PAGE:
our view on

'resilient residential' cambridge

The Cambridge residential market continues to be one of the strongest in the country. Reflecting an extraordinarily resilient and expanding economy, the Cambridge housing sector has experienced unprecedented growth in recent years. Our latest research expects the market to continue expanding apace in the years ahead.

As investment continues to flow into the city and development activity increases on the back of some of the best economic indicators in the UK, Bidwells have undertaken a forensic analysis of the Cambridge and South Cambridgeshire housing market since the turn of the century. Taking into account a full economic and property cycle, the Cambridge numbers are impressive.

In the period 2000-15, a total of 72,700 residential sales were recorded in Cambridge and South Cambs. This figure was made up of 84% in property resales and 16% - equating to 11,500 units – in open market, new build properties (excluding units built for rent or owner occupation). New construction has accelerated over the past 3-4 years and the area’s housing stock is now around 20% larger than it was in 2001.

In Cambridge city, there were 29,500 residential sales in the 15 years to the end of 2015, equating to a top-to-bottom property cycle annual average of just under 2,000 properties. Reflecting site availability and planning constraints, only 15% of sales since the turn of the century comprise new build properties. 

Just under 4,600 new homes have been sold in the City since 2000, producing another complete cycle annual average of just over 300 properties across the City. For reference, this compares to a market like Milton Keynes where an average of just 1,500 new homes have reached the market each year since 2000.

Since 2008, new home sales have taken an increasing share of overall transactions as new developments compensate for a significant fall in resale volumes. This decline is likely to be a result of limited finance and the transfer of a significant proportion of stock to the private rented sector, effectively removing it from the open market pool of housing. Without new developments, most especially to the south of the City, the robust price growth witnessed in the Cambridge market in recent years would have been even more pronounced.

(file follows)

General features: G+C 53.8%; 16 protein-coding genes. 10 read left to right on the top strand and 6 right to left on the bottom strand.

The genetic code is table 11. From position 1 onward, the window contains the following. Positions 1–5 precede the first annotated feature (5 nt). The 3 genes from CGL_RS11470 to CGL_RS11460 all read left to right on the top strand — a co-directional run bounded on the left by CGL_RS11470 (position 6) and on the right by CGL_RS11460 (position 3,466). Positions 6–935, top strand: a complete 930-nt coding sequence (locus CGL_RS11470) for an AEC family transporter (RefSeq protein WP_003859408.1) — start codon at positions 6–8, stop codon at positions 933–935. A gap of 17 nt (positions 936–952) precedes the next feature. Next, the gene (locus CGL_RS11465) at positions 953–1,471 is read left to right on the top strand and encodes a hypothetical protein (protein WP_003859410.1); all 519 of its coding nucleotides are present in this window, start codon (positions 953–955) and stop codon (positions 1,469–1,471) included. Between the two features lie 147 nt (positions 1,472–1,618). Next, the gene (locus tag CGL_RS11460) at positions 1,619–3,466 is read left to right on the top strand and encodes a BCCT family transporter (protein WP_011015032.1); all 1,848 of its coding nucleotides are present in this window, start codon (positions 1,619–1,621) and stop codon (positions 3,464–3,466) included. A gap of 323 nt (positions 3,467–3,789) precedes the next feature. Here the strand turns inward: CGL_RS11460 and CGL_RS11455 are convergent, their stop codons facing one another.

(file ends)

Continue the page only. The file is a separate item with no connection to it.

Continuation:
At September 2016, average house prices across all property types in Cambridge stood at £446,796 according to Land Registry. This represents a 230% uplift on 2000. Prices in Cambridge are presently running at just over twice the national average.

With an average of only around 300 new properties sold each year against a total city housing stock exceeding 51,000 units, it is easy to see why Cambridge residential prices have escalated dramatically over the past 10-15 years.


With land in increasingly short supply in Cambridge, it would be expected that growth would have decanted to South Cambs which encompasses the City district. However, this has not as yet occurred on the scale anticipated. In South Cambs, total sales of 43,250 were recorded in the period 2000-15, producing a full cycle annual average turnover of 2,900 units. However, whilst volumes in South Cambs are larger across a wider area, only 16% of total sales (6,950 units) since 2000 have comprised new builds. This represents an average annual new build transaction rate of a little under 500 units per annum.

The total size of the Cambridge area residential sector, as reflected in new build sales, has expanded by an average of 1-2% each year since the turn of the century, providing compelling impetus to the development and investment market. The remarkable dynamics of the Cambridge market are highlighted by the alignment between population growth, economic performance and residential sector expansion.